PM considers arena upgrades

Port McNeill consider whether to contribute part of the town’s gas-tax funding to aid with a major upgrade to Chilton Regional Arena.

PORT McNEILL—Port McNeill councillors will consider whether to contribute part of the town’s gas-tax funding to aid the Regional District of Mount Waddington with a major upgrade to Chilton Regional Arena.

RDMW directors recently approved in principal the purchase and installation of a new energy-efficient compressor to replace the 35-year-old arena’s aging equipment, using gas-tax funding from the Province.

The board forwarded a letter to Mayor Gerry Furney asking whether Port McNeill would be able to contribute a portion of its own provincial funding toward the upgrade.

“I did explain to Greg Fletcher, the (RDMW) administrator, that we needed a lot more detail on what our own contribution’s going to be, what we would get from the gas tax contribution, and whether something could be allocated for that purpose.”

Furney asked for and received approval to invite Fletcher to a future council meeting to discuss the issue.

Recent Town projects funded by gas-tax revenue include streetside improvements associated with the harbour upgrade and ditch-building at Schoolhouse Creek.

Administrator Albert Sweet said the town has not yet received its 2012 gas-tax contribution and doesn’t expect to receive it from the province until summer.

But at least one councillor felt the arena would be a worthwhile place to use the funds.

“Considering Port McNeill funds 48 per cent of (the arena) service, the other communities that are really hit for the arena are Nimpkish Heights, Hyde Creek and Woss,” said coun. Shirley Ackland, who attended the recent arena users meeting. “So they have the lion’s share of what goes into supporting the arena.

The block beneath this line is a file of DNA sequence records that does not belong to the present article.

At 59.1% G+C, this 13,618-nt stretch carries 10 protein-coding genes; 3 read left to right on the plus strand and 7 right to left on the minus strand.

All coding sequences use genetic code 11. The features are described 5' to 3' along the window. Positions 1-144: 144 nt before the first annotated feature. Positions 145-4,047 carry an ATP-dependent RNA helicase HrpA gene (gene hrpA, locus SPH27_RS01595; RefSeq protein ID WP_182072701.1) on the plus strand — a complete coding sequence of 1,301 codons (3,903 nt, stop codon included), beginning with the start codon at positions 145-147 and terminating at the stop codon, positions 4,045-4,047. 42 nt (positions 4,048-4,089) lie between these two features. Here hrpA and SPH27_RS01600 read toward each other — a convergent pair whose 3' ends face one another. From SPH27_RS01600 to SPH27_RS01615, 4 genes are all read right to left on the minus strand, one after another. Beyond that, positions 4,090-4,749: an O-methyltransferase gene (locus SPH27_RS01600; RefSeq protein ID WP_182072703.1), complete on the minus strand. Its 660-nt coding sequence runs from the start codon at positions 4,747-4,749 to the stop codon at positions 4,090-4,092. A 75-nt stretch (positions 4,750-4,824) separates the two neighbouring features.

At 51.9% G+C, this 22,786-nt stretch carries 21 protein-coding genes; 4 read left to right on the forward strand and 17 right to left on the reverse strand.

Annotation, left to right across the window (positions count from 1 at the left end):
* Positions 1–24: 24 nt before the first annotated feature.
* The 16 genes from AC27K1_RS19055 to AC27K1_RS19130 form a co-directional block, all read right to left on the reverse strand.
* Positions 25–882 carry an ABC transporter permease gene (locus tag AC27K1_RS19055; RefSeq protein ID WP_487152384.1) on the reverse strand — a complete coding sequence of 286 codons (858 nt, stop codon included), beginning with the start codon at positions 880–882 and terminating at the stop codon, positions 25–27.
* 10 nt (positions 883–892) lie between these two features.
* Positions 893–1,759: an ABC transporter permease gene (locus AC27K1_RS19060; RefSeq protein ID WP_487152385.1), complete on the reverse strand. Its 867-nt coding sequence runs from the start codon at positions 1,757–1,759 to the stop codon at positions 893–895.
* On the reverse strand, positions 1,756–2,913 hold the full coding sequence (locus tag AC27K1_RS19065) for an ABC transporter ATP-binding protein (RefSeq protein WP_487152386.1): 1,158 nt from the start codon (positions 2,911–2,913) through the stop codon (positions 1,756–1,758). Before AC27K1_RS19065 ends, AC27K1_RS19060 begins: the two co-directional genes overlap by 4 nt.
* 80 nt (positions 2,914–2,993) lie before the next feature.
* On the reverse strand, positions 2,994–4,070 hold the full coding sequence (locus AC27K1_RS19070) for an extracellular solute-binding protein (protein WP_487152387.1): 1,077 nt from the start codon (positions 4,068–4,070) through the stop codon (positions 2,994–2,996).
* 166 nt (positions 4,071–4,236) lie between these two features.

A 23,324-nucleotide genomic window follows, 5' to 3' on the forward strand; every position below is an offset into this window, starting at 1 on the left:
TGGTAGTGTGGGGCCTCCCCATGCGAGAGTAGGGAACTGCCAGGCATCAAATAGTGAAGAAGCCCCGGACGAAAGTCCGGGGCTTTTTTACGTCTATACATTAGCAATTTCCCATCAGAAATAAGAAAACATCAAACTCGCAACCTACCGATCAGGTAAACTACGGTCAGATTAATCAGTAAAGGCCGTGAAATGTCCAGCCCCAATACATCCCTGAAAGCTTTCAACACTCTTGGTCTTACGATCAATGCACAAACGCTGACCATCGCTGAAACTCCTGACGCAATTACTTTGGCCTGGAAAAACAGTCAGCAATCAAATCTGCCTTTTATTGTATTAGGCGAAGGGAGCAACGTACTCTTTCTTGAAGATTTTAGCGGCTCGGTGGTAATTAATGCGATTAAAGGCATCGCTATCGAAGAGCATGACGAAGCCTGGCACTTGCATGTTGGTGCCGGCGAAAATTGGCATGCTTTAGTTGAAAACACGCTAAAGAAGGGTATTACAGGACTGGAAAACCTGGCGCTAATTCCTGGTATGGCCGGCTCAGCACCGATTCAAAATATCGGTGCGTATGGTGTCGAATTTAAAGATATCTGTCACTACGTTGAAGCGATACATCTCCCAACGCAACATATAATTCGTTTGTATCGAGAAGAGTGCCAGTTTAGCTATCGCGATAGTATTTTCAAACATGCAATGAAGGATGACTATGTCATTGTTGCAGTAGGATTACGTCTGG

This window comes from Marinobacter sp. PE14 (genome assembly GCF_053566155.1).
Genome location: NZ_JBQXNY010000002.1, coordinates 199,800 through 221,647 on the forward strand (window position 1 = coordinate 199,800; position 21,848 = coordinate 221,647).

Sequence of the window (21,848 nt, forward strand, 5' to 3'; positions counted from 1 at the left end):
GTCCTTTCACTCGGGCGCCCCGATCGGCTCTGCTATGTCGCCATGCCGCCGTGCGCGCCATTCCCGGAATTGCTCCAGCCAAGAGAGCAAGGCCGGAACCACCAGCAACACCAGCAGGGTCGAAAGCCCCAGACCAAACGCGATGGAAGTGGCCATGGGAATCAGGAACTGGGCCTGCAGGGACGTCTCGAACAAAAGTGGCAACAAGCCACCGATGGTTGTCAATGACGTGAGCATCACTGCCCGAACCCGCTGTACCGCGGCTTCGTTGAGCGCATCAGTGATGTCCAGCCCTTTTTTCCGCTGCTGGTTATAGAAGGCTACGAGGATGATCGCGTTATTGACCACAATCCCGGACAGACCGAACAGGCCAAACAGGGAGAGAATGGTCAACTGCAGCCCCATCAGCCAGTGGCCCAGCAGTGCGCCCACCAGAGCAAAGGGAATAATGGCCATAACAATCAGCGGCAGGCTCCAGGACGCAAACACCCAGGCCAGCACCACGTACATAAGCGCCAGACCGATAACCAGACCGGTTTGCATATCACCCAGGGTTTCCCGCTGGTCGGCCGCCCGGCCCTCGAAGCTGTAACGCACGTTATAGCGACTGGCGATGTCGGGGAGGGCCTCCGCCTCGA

Everyone around the table was in favour of the upgrades.

The arena is used by Port McNeill Minor Hockey, Tri-Port Minor Hockey’s rep program, the Port McNeill Figure Skating Club and various men’s, women’s and co-ed hockey programs.

The facility is also opened to free skating and stick time, and the Image Room upstairs is rented out for parties and other activities.

“Their biggest concern was how soon it could be done, because they’re worried about losing summer ice for figure skating,” said Ackland.

Council agreed to table the RDMW request until Fletcher is able to make his presentation.

 

Stormwater management

Town staff provided council with a draft copy of its Stormwater Management Plan, the completion of which could mean a $66,000 boost from the Ministry of Small Communities’ Towns for Tomorrow Grant.

Port McNeill has already received part of the funding from the grant, which has gone in part to the town’s water system upgrade.

“There’s an additional portion of the grant that they won’t release until we have a stormwater management plan,” town administrator and treasurer Albert Sweet said.

Council agreed to accept the plan and will review it before making a decision on approval.

 

Firefighter OK’d

Council approved the application of Robert Yaschuk to become a member of Port McNeill Volunteer Fire Department.

Coun. Gaby Wickstrom asked whether Yaschuk was known in the community, as she was unfamiliar with him.

“Well, we’ve had a recommendation from the first chief,” Mayor Furney responded. “Usually that has been enough for council.”

Yaschuk was approved unanimously.

 

Harbour report

Coun. Chris Sharpe provided a report from the Harbour Commission, and said members have grown concerned about the drop-off from the edge of the parking lot to the water, which is separated by a nearly vertical brick wall.

“If someone falls in there, even an adult, there’s no way to get out,” said Sharpe.

“Maybe we could look into a ladder system that would allow escape, or allow assistance to get in.”

Furney admitted the drop-off was a hazard and noted it had not previously been brought to council’s attention.

Sharpe said he was willing to meet with public works foreman Glen Boyd at the site to discuss possible fixes, and council gave its approval.

“I think it’s an easy fix,” Sharpe said.

 

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